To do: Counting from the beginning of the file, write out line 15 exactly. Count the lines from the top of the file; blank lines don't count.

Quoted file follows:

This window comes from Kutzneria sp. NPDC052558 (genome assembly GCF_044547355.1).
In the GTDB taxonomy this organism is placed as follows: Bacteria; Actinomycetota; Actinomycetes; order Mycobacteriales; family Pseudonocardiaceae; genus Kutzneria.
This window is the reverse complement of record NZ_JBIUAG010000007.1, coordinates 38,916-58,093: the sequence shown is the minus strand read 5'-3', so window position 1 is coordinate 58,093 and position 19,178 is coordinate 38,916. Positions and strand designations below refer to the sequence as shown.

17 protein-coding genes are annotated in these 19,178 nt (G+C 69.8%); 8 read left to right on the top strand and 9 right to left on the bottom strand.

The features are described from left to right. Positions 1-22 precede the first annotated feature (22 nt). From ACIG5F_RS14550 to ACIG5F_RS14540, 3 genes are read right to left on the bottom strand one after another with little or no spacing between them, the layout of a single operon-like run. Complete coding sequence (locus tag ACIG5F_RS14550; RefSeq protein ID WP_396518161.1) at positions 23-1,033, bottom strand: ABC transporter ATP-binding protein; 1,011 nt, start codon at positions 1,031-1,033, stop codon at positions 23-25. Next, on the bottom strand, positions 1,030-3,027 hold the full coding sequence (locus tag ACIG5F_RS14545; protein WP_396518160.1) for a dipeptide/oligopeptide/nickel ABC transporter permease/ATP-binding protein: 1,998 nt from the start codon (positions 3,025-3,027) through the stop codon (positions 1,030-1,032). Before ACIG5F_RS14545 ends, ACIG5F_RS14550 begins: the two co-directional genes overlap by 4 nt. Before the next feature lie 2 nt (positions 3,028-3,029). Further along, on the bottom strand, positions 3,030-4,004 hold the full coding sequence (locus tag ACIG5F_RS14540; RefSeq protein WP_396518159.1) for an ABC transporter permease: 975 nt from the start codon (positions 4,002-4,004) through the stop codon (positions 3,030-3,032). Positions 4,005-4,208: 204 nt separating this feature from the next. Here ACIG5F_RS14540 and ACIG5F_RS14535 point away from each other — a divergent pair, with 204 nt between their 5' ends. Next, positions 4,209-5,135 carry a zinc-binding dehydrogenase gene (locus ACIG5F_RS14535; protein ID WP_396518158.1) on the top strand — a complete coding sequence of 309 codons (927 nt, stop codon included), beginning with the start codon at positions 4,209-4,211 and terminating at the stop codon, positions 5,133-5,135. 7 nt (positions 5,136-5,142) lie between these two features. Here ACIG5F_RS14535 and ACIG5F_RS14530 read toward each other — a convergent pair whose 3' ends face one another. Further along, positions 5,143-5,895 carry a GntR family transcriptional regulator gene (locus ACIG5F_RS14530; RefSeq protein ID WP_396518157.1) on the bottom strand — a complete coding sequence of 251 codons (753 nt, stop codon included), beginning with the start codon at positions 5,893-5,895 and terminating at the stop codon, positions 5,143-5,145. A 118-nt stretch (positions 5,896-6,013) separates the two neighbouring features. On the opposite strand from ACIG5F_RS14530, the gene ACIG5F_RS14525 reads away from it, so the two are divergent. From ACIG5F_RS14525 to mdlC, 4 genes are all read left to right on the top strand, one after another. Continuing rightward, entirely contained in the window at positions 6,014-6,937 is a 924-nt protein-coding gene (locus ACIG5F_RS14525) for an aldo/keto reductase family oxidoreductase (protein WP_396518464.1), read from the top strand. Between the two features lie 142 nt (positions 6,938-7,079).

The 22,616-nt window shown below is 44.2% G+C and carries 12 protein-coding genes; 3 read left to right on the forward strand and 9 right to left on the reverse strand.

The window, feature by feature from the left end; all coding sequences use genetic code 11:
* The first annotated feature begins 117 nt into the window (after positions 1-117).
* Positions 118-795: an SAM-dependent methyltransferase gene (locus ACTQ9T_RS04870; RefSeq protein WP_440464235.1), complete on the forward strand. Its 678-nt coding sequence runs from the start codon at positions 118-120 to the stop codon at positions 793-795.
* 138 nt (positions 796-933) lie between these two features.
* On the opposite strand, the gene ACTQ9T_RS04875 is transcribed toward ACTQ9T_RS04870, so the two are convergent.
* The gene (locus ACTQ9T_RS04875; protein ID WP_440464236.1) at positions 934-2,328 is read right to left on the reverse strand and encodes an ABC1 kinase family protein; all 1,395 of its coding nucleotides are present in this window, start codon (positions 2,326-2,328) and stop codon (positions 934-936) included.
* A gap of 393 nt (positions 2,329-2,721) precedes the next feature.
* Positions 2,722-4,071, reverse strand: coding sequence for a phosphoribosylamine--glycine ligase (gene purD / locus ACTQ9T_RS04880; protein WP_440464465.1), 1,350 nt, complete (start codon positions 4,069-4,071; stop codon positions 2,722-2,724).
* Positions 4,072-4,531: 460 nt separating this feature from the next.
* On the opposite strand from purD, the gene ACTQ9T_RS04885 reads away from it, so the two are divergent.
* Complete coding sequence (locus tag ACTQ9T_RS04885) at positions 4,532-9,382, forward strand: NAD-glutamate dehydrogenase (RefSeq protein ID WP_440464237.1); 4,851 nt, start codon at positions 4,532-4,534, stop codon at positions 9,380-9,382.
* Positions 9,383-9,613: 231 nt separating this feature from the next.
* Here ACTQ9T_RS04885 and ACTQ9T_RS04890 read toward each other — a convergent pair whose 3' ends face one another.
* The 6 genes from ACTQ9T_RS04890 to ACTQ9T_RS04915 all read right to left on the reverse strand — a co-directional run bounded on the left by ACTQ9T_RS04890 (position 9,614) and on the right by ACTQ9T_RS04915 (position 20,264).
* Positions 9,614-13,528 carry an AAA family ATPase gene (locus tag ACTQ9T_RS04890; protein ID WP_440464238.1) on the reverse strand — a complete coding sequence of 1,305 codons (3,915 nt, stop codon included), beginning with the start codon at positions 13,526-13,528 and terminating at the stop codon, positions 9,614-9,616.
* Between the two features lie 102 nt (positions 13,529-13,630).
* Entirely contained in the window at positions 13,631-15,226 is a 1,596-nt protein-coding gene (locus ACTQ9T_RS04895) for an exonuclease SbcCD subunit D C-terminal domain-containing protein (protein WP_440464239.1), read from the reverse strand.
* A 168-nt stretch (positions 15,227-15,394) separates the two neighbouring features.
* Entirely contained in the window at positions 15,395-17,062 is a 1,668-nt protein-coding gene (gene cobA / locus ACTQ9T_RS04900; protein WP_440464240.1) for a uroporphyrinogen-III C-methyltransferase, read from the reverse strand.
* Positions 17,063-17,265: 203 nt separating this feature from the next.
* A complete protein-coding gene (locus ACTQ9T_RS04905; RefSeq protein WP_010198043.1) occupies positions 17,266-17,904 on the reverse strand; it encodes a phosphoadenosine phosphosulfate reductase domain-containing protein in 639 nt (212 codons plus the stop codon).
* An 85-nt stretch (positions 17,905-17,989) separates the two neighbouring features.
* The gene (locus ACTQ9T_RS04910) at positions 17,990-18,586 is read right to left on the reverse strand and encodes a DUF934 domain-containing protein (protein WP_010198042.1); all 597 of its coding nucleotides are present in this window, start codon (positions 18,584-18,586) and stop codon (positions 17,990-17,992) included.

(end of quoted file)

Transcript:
* Positions 4,072-4,531: 460 nt separating this feature from the next.